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Regular version of the site

Book chapter

The Ambiguity of Being

P. 9-22.

In the twenty-first century, philosophy still needs to raise the question of the meaning of being. We therefore, follow Heidegger’s return to Parmenides - for being is neither a being nor a concept; rather, it is an essentially ambiguous universal. Being’s ambiguity allows us to understand both why it withdraws from thought and why there is something rather than nothing. The problem for philosophy then becomes: How can we think the original ambiguity of being without disambiguating it? Heidegger’s answer - ironically or not - is by not thinking it.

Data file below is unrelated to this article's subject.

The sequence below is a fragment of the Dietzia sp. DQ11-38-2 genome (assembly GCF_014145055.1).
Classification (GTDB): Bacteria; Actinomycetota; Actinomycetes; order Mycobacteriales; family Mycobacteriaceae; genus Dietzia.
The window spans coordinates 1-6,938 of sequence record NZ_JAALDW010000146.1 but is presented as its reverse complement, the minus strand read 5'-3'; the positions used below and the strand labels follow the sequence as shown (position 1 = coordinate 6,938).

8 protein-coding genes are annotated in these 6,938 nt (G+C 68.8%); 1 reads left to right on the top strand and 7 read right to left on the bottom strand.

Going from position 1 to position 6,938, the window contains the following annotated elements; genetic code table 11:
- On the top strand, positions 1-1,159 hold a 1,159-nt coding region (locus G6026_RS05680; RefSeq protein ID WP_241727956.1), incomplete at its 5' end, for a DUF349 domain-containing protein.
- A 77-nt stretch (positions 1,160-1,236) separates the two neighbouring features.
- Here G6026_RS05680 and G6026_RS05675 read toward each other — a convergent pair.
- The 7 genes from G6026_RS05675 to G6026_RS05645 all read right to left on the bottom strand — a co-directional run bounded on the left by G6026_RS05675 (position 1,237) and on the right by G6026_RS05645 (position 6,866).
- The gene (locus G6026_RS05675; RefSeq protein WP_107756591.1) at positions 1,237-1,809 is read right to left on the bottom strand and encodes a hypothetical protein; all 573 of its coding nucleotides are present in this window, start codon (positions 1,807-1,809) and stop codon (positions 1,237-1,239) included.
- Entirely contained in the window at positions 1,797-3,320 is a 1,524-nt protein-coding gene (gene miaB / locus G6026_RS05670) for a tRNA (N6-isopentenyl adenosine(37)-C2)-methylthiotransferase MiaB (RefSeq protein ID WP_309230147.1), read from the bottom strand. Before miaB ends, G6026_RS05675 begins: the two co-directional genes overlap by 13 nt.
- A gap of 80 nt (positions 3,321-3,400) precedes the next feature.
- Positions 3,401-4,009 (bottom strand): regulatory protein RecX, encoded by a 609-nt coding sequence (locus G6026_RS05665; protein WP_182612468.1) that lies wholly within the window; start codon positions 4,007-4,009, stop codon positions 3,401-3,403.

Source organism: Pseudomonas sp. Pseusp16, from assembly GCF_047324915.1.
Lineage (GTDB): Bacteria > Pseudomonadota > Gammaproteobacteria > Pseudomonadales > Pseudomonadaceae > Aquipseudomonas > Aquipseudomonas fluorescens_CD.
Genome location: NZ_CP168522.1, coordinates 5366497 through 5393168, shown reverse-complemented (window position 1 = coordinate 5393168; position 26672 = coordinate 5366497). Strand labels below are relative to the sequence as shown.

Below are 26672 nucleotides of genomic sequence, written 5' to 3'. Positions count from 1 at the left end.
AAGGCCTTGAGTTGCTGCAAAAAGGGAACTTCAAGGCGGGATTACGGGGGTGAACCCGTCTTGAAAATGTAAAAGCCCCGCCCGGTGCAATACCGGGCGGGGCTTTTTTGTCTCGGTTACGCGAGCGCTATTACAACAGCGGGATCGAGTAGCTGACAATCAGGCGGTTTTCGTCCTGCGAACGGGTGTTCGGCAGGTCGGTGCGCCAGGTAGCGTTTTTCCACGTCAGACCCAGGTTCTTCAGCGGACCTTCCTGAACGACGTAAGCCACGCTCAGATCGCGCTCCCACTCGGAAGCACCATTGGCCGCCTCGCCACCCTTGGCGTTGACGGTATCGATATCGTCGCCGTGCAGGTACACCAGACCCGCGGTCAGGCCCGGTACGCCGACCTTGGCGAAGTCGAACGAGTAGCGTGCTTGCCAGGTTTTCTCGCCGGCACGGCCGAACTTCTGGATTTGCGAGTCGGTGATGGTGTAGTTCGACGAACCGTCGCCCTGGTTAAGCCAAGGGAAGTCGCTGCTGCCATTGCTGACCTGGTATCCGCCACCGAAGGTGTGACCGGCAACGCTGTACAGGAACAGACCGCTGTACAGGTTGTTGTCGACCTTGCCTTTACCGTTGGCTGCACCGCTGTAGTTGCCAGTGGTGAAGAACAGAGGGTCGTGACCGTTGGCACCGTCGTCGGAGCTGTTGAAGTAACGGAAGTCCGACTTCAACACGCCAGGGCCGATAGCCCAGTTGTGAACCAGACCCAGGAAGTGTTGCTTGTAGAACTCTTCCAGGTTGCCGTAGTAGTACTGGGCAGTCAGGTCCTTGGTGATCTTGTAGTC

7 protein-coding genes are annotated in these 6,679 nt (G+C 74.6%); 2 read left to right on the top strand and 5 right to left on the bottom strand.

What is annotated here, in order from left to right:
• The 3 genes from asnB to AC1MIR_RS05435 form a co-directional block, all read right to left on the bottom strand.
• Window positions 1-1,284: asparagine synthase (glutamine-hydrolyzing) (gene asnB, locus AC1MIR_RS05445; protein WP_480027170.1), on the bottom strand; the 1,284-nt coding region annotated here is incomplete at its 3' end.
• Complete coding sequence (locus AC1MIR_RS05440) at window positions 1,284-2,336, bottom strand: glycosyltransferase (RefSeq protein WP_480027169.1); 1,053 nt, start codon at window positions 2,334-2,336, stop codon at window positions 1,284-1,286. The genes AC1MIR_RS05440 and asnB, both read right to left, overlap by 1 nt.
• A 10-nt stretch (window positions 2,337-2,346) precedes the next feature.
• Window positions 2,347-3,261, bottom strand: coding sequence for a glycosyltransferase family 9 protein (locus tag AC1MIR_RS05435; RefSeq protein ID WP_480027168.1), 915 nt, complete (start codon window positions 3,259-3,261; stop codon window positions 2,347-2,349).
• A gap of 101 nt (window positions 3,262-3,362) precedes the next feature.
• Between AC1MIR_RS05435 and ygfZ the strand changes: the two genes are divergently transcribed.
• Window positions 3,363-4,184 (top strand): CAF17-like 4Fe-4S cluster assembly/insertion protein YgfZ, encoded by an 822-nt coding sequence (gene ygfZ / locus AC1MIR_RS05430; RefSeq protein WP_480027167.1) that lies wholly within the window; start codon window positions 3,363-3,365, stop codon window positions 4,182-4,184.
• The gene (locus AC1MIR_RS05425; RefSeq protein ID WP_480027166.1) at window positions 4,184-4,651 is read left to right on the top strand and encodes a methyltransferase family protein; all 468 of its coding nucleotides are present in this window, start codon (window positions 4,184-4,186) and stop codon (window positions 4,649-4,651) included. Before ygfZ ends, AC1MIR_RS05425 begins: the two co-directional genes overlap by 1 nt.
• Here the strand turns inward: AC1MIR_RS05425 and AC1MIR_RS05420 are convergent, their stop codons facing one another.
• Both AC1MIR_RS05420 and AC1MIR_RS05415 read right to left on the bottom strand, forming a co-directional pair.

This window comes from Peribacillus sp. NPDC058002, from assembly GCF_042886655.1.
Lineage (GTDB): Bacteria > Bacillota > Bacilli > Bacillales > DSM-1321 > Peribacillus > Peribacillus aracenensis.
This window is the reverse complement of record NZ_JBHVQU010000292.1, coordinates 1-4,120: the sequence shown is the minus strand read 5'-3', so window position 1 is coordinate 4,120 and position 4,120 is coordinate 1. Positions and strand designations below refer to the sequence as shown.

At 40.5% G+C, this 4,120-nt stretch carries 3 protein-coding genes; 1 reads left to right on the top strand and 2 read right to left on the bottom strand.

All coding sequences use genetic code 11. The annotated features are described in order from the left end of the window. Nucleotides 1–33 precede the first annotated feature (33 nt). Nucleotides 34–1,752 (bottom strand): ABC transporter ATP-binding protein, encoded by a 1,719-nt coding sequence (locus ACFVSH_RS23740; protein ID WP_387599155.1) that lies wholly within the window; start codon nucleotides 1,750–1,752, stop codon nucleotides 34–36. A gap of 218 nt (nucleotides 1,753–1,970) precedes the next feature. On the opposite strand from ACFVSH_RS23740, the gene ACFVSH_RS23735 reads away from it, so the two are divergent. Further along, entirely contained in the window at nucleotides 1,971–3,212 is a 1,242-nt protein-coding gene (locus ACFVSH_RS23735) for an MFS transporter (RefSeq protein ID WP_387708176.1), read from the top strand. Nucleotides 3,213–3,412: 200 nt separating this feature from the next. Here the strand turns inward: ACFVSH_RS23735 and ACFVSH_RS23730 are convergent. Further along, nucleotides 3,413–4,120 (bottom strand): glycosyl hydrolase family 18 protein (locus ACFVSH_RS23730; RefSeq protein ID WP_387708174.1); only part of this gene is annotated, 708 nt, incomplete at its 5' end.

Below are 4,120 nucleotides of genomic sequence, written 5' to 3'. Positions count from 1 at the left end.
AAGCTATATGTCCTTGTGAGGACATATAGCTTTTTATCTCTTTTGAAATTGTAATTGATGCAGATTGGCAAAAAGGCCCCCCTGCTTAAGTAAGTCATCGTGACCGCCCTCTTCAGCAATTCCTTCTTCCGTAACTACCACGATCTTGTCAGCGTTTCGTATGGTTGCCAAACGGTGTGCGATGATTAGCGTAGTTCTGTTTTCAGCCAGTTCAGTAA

In book

The Ambiguity of Being
Edited by: T. Georgakis, P. J. Ennis. Vol. Series Volume 80. Dordrecht: Springer, 2015.